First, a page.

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SoCal Gym Hopping, and Other Fight Chatter

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No big fight cards are on the near horizon but boxing gyms and mixed martial arts academies are at full tilt.

Maywood Boxing Gym was the first fight gym on my journey. The small boxing building with two boxing rings is home to a lot of prizefighters, including some of the elite prospects in Southern California.

Two of the three brothers Molina were sparring and working out on Wednesday afternoon. Carlos Molina, who recently fought former world champion Amir Khan at the nearby L.A. Sports Arena, was busy hitting various bags. Also, younger brother Oscar Molina was sparring in preparation for another fight next week, tentatively in Mexico. He is a former Mexican Olympian.

In the other boxing ring featherweight contender Charles Huerta was busy boxing some of the guys from Long Beach. It was pretty good stuff as each fighter worked on things with few restrictions. Later, Russian prospect Rustam Nugaev took his turn with a number of quick fisted and fleet footed lightweights.

Nugaev is one of many talented Russians who work at the Maywood gym. He is being trained by famed boxing coach Rudy Hernandez, the brother of the late, great Genaro “Chicanito” Hernandez. How great was Chicanito? His only losses came to Floyd Mayweather and Oscar De La Hoya. That’s impressive. Nugaev and Hernandez are a good team. The Russian lightweight is due to fight Jose Hernandez on Aug. 9, at Morongo Casino in Cabazon, Calif.

After the sparring ended we drove to East L.A. to eat at Lupe’s 12 Kinds of Burritos on Third Street. It’s been a favorite eatery for anyone living in that area for decades. De La Hoya, Eric Gomez, Raul Jaimes and I grew up in that area and have stories to tell about the restaurant. The owner is a big boxing fan and sports fan in general.

Next on the list was South El Monte Boxing Gym where trainer Ben Lira coaches amateurs and pros. He’s working with Joseph Diaz, the former U.S. Olympian now fighting as a pro. He will be fighting this Saturday on July 20 at Fantasy Springs Casino in Indio. Golden Boy Promotions needed someone to fill a spot after Frankie Gomez pulled out due to an injury. Diaz is a comer.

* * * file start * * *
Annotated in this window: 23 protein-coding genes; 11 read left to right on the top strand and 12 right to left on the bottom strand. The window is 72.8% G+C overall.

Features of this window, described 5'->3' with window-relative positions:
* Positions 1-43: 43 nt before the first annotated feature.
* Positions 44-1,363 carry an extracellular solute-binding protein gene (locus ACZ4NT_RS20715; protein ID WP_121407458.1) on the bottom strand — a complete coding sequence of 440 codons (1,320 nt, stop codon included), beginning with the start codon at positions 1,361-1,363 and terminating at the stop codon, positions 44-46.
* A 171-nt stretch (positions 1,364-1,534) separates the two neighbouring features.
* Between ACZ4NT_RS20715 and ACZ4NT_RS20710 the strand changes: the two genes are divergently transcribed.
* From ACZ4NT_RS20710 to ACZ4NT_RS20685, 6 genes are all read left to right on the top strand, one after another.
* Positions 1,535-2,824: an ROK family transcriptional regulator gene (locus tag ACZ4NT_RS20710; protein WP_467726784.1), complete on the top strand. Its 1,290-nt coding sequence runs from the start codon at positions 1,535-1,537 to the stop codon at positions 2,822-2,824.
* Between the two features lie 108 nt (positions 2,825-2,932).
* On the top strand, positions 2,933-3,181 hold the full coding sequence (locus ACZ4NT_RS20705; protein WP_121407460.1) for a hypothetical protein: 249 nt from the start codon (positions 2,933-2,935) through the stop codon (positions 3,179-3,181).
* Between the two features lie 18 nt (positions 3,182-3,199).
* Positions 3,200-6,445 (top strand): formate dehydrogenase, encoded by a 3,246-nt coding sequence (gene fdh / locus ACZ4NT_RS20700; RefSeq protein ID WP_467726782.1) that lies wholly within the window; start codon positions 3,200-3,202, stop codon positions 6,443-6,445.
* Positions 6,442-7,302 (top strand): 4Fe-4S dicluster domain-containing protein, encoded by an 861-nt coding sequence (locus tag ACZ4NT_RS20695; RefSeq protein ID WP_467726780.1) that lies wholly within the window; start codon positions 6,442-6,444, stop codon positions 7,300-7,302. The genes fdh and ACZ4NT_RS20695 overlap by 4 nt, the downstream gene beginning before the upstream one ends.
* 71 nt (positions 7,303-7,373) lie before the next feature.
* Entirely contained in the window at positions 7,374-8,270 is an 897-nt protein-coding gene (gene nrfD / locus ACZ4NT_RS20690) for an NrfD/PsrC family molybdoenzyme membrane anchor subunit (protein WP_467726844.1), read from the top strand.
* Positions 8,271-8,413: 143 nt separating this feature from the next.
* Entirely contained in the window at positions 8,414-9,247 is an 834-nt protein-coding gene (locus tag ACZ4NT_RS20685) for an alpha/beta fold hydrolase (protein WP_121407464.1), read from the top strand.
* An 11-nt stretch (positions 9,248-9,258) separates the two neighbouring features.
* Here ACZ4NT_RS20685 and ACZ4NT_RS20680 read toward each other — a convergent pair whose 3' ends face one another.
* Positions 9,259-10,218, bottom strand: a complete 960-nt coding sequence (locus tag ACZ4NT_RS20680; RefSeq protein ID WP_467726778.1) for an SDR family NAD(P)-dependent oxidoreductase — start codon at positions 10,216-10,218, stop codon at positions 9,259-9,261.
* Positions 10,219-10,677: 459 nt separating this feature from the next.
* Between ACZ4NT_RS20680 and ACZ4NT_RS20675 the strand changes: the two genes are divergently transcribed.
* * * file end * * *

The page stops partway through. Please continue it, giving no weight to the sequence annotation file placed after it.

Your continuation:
The last boxing stop for me was Montebello P.A.L., where former junior middleweight champion Sergio “The Latin Snake” Mora (pictured above) and Seniesa Estrada train on a daily basis with vastly under-rated trainer Dean Campos. I missed both fighters who had trained earlier in the day. Mora recently fought and beat a Polish middleweight contender and is on the hunt for another middleweight contender or one of the world champions. He’s not being choosy. Estrada hopes to fight next week in Pomona.

Other Fight Chatter

The World Series of Fighting Fan Fest takes place at Dave and Buster’s in Ontario, Calif. on Saturday July 20. Six-time mixed martial arts world champion Ray Sefo and Josh Burkman will be present at the festivities. The events take place from noon to 4 p.m.

Riverside Poly High graduate Saul “Dinamita” Rodriguez (10-0-1, 7 Kos) remained undefeated with a third round technical knockout of Dominic Coca (8-4, 3 Kos). Both landed blows in the first round before Rodriguez began to find openings. “He had a strong right hand,” said Rodriguez. “My corner told me to be patient and the openings would come. And they did.” The junior lightweight fight took place Saturday in Inglewood, Calif.

Argentina’s Marcela Acuna (39-6-1, 17 Kos) defeated Melissa Hernandez (18-5-3, 6 Kos) by unanimous decision after 10 rounds on Saturday. The female featherweight world title fight took place in San Miguel, Argentina. Hernandez is considered one of the top female boxers in the world.

Germany’s Robert Stieglitz (45-3, 25 Kos) won the WBO super middleweight title by technical decision against Japan’s Yuzo Kiyota (23-4-1, 21 Kos) on Saturday. A cut over Kiyota’s left eye forced the referee to stop the fight in the 10th round of their scheduled 12 round bout in Dresden, Germany. WBO and WBF female middleweight titlist Christina Hammer defeated Mikaela Lauren by unanimous decision.

La Puente’s Jose Zepeda (15-0, 13 Kos) stopped Mexico’s Ricardo Dominguez (37-10-2) in the third round of their welterweight fight in Tijuana, Mexico. Most of Zepeda’s fights have taken place in Mexico.